Untangling the politics of black hair is tough – and trying to explain it to those who have never experienced the intrigue, the questioning, the barrage of unwanted comments, the weird looks and the uninvited hands being plunged into their own hair…is even tougher.
As my acceptance of my own curls has grown over the years, naturally so has my understanding of how to take care of them as well as my knowledge of black hair. I owe a significant amount of credit to one of my best friends who I met at University; a British-Nigerian girl who got me started on the path to really understanding my hair, aged 20. (Thanks Abi!). Because it’s only now I realise four years later as I’m on a quest to find out my own roots, (literally), that I realise all that time spent disparaging my hair was probably down to the fact that I was trying desperately to fit in with what surrounded me and denying my own self in the process.
At 14 black hairdresser agreed to use relaxer on me after I begged my Mum to help me achieve naturally straight hair. My hair snapped and broke and never reached past my shoulders again as the death-by-relaxer phase lasted around two years. I also inflicted further hair-horror on my curls by regular singeing them, courtesy of my beloved GHD straighteners. I also sported a heinous block fringe during my emo days, had several dye-disasters whilst trying to lighten it at home and later, a Beyonce-inspired-but-highly-orange weave. When I look back at my younger self, all I can see is utter confusion.
Hair and identity
For me, it’s clear to see today that my insecurities about my race and my position within a white community manifested themselves in the way I FOUGHT against my natural curls and frizzy hair for YEARS. Growing up every teenage girl will likely experience social pressures to alter their appearance as womanhood rears its soft, pink head and starkly reminds you that yes, now, you need to waste time worrying about looking good, fitting in, staying thin, attracting a partner etc.
But as an ethnic minority in a white world, there’s an added layer of difficulty to deal with; Eurocentric beauty ideals are everywhere and mirror images of people like you are not. And as an ethnic minority in a white family and community, within a white world, having no visual role models as a teenager was sometimes really hard.
Teenage me was aspiring to have a media career, so I was acutely aware of the lack of black and brown faces that reflected my own appearance on television. I acknowledged the beauty hegemony that dominated my favourite magazines. And I lamented the fact I would never look like those people. But even though I had incredibly loving having friends and family, because no-one looked an inch like me, I didn’t feel as if I could voice my concerns over my appearance — and my hair. So I tried to fit in by changing it.
Braids and other “black” hairstyles were out of the question; I was never able to align myself with black culture after being raised white and I didn’t want to either. However, I remember my parents helped me deal with my curls as a child; combing it out, brushing it through and taking me to a black hair salon in Croydon for advice on how to deal with it. I had a special, white, wide-toothed comb and my parents used it on my hair religiously, every week. My Mum styled it in plaits and pigtails as a kid and I continued to sport this style up until I was about thirteen when I started abusing it on my own terms. But one thing we never spoke about was why my hair was different, who I’d inherited it from and why I was so desperate to to change it. Those topics were off limits.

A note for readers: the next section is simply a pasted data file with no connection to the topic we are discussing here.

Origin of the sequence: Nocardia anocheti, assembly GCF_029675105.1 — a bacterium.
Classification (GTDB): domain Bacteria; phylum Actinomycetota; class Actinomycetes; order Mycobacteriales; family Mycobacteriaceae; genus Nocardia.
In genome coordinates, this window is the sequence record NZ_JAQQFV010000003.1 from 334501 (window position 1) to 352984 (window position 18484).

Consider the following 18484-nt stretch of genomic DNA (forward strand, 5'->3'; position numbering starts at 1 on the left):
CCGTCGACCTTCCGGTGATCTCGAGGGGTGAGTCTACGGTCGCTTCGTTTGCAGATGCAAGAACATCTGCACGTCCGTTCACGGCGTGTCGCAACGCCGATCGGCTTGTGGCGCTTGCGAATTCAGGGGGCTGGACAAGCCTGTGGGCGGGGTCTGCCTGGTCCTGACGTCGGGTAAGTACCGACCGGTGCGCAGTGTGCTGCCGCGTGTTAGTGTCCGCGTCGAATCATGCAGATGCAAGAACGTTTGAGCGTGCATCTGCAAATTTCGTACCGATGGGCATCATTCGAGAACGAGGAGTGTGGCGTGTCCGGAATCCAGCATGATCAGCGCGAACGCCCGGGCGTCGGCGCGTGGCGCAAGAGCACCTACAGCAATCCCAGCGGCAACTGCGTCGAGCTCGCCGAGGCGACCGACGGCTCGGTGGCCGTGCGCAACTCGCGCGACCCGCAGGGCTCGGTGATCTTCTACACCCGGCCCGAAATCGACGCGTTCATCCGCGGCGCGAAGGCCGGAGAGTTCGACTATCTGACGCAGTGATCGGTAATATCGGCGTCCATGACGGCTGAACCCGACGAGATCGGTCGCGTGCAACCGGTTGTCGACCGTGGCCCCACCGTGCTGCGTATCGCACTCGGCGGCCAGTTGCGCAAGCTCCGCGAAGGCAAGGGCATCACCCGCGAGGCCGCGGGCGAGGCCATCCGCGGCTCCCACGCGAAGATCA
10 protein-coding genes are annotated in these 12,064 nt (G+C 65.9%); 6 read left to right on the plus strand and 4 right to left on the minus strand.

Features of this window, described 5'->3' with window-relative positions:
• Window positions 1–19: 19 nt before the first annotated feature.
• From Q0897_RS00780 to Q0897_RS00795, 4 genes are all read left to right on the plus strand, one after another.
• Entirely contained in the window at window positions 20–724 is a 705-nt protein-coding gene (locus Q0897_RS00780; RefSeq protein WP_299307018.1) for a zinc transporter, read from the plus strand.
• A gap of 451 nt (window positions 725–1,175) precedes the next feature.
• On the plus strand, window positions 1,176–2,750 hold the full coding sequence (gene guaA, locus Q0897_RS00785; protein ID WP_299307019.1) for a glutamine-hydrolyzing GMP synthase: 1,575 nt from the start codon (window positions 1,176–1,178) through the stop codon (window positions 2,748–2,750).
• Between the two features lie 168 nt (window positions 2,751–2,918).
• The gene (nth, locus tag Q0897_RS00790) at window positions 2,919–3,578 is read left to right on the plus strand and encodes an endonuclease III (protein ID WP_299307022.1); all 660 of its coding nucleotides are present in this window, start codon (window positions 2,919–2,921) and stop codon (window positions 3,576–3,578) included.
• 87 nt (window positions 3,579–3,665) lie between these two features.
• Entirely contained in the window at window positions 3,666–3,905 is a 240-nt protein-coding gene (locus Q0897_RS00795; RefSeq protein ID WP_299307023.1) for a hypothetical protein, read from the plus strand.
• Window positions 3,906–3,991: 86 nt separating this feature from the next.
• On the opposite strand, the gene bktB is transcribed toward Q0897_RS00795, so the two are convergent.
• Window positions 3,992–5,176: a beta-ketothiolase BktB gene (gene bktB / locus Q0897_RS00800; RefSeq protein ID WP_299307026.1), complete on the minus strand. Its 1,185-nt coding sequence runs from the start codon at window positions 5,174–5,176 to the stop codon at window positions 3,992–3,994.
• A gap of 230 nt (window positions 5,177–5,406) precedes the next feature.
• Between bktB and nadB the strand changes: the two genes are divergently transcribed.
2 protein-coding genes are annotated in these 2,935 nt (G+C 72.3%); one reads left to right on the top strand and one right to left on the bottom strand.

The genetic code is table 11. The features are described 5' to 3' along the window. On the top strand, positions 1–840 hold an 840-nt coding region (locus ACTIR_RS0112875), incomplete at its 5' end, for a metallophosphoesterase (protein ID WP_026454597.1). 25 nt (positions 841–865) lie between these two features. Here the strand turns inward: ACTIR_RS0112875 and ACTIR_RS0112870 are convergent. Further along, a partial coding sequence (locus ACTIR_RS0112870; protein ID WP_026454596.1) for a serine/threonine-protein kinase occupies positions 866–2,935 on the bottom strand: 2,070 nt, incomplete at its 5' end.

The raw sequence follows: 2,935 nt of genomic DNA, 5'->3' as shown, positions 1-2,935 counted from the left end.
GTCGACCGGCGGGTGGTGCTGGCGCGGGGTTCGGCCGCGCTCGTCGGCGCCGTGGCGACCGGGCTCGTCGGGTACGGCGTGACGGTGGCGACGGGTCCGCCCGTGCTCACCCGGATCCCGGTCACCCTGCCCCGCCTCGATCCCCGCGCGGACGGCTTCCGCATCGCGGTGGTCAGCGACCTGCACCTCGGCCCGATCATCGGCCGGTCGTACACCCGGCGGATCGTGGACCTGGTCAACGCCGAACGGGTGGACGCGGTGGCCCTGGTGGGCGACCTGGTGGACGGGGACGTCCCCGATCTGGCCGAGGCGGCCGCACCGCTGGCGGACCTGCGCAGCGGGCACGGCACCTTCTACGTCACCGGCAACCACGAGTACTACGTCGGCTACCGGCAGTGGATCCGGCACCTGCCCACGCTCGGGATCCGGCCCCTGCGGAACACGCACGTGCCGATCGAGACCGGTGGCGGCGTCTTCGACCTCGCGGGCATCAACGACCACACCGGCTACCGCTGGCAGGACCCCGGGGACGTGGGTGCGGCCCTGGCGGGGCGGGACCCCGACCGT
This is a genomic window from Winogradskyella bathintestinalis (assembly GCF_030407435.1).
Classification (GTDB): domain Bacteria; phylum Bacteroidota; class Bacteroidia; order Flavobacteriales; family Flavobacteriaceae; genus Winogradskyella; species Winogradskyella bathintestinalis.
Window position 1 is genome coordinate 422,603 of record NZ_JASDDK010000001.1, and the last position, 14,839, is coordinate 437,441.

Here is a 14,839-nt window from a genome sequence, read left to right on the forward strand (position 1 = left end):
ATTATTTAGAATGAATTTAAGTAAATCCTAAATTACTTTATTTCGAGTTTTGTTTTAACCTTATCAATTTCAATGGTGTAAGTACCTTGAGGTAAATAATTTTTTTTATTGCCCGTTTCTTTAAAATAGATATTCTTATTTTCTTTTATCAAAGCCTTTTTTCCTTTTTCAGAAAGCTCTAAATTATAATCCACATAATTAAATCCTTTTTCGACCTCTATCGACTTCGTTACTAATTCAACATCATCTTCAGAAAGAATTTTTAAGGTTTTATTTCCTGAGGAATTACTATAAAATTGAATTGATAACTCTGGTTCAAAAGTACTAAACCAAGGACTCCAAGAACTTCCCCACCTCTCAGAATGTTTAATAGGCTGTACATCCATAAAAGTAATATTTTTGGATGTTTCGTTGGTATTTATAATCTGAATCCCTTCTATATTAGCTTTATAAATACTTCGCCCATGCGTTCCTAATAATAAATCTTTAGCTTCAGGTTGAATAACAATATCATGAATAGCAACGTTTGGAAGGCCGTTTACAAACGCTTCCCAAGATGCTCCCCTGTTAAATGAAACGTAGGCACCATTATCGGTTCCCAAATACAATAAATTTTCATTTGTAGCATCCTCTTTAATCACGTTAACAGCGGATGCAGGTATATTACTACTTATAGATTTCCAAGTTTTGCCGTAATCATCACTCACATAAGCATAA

As I’ve slowly accepted my natural self and uncovered that yes, I am mixed-race for a reason, I’ve started to get to grips with my hair, too. (Although when I started out experimenting all I did was slather coconut oil on it and it looked like I’d bathed in Vaseline). Braids and twists and other protective styles have become a part of my routine and I’ve finally learned how to retain length!
Taking care of my hair in the past five years or so has inspired me to dig into my own background and start asking questions about my identity that should have been answered years ago. And I’m finally getting answers.
Hair and identity are inexplicably linked for me and so many others. And while I wish I realised it a little sooner, continuing to care for my hair and explore different black hairstyles is one way that I’ll begin to accept who I actually am.
I’m lucky that a black hair renaissance is taking place on social media that’s helping me make serious progress and which has also inspired me to write about hair trends in mainstream media outlets. But for anyone else struggling with any component of their identity (whether it be related to hair, skin colour or family problems) try and surround yourself with the change you want to see in yourself. Whether that means finding role models, occupying new spaces, or having difficult conversations; self-acceptance doesn’t happen overnight, it’s a gradual process and you have to work hard at it.
However once you move into a space in which you start embracing your natural self – I promise you won’t look back.